The size of second chambers and European assemblies
- Author(s): Taagepera, R;
- Recchia, SP
- et al.
Published Web Locationhttps://doi.org/10.1111/1475-6765.00008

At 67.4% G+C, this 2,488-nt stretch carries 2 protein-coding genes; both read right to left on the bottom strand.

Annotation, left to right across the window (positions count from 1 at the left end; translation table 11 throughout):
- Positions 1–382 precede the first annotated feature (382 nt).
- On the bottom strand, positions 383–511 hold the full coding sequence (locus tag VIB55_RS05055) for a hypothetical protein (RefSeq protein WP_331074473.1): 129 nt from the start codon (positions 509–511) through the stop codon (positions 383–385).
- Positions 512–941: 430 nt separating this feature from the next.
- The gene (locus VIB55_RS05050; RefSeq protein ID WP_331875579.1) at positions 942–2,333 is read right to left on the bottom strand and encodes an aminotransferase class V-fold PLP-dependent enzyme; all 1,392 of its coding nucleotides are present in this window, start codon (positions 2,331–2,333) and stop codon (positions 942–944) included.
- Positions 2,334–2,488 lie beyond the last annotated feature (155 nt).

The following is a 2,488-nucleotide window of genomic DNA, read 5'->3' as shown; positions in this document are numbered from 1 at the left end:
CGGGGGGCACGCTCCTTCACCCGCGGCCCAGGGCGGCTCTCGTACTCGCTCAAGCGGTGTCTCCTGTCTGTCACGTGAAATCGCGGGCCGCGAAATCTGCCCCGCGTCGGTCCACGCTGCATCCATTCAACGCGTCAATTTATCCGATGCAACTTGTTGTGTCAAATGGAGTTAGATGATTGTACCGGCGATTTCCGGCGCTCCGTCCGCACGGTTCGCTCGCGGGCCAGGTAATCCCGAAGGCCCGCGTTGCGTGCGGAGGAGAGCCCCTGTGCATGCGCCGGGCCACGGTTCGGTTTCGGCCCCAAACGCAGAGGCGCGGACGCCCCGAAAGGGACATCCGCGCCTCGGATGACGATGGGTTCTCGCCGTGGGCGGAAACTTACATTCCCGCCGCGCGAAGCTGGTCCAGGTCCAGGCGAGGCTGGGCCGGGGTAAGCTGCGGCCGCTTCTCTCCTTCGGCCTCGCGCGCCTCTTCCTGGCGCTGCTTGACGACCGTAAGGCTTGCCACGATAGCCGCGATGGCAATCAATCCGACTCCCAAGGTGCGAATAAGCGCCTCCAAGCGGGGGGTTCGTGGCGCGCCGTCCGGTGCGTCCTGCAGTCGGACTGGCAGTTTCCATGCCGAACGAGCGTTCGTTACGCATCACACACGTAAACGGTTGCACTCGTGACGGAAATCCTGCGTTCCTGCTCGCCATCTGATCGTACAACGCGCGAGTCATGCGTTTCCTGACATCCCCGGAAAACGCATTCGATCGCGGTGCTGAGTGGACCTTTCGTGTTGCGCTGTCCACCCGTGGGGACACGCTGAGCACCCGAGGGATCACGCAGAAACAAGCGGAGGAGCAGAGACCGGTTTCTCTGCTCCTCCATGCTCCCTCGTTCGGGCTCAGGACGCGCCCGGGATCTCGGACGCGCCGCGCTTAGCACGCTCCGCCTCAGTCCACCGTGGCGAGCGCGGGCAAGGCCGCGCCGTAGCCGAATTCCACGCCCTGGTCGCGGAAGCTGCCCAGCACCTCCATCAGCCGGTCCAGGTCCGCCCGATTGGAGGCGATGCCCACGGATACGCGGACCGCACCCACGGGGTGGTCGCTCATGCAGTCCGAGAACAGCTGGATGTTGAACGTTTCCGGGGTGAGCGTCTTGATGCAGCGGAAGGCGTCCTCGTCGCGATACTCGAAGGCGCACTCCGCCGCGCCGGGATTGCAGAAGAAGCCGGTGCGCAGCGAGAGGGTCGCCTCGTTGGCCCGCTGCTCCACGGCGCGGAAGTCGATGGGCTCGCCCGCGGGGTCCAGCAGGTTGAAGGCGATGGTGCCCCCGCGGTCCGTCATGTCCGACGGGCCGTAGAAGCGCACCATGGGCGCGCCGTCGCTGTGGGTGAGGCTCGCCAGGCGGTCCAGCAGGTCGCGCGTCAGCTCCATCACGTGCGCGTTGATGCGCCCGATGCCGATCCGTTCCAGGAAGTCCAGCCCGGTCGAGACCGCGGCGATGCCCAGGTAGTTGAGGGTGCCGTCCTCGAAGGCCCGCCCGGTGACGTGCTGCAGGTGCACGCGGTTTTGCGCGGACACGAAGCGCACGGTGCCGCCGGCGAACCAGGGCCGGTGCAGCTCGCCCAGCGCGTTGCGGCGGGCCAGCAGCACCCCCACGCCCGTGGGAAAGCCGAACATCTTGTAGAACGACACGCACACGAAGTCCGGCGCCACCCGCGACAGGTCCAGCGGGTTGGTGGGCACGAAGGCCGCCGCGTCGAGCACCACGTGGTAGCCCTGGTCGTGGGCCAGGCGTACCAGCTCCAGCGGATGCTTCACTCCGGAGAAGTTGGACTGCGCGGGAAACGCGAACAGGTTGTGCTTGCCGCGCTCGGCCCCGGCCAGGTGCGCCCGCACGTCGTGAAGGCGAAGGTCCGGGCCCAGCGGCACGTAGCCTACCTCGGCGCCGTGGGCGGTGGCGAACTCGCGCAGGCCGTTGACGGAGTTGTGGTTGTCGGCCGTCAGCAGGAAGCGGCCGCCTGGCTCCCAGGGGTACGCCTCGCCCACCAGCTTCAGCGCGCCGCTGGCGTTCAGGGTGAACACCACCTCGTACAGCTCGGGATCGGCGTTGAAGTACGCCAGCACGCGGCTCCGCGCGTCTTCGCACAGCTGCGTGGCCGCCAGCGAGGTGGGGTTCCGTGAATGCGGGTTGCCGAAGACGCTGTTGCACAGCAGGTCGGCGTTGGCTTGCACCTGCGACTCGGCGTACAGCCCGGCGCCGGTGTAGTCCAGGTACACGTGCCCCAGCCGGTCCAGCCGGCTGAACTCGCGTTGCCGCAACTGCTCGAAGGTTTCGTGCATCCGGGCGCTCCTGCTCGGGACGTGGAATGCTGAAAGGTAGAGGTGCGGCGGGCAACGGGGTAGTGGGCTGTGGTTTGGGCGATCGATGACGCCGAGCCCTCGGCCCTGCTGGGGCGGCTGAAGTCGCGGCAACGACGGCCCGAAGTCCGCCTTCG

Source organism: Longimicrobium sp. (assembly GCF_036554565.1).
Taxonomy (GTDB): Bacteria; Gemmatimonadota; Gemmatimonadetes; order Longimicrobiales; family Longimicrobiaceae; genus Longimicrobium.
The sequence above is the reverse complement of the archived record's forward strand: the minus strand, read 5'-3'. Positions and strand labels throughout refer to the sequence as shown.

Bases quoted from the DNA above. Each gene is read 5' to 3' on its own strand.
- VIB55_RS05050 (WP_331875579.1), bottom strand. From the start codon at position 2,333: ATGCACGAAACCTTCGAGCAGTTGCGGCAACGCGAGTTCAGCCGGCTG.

Second chamber sizes (in terms of seats) tend to increase with increasing population like first chamber sizes. Population seems to affect first chamber size directly, while the size of the first chamber goes on to affect second chamber size. When selected on the basis of territorial sub-units, the second chamber size tends to be around the geometric mean of first chamber size and the number of sub-units. From the viewpoint of representing the total population and the constituent sub-units, the European Parliament is more akin to a first chamber and its size has been approaching the cube root of population typical of first chambers. The Council of the European Union (CEU) is more akin to a second chamber and its size, in terms of qualified majority voting (QMV) votes, was approaching the size typical of second chambers at a given population. However, the Treaty of Nice has boosted the CEU to a size comparable to that of the European Parliament (EP), which may not be functional. Analogies to domestic first and second chambers suggest that the optimal size for the 27-country CEU might be 150 to 190 seats (Nice proposes 345), while that for the EP might be around 780 seats (Nice proposes 732).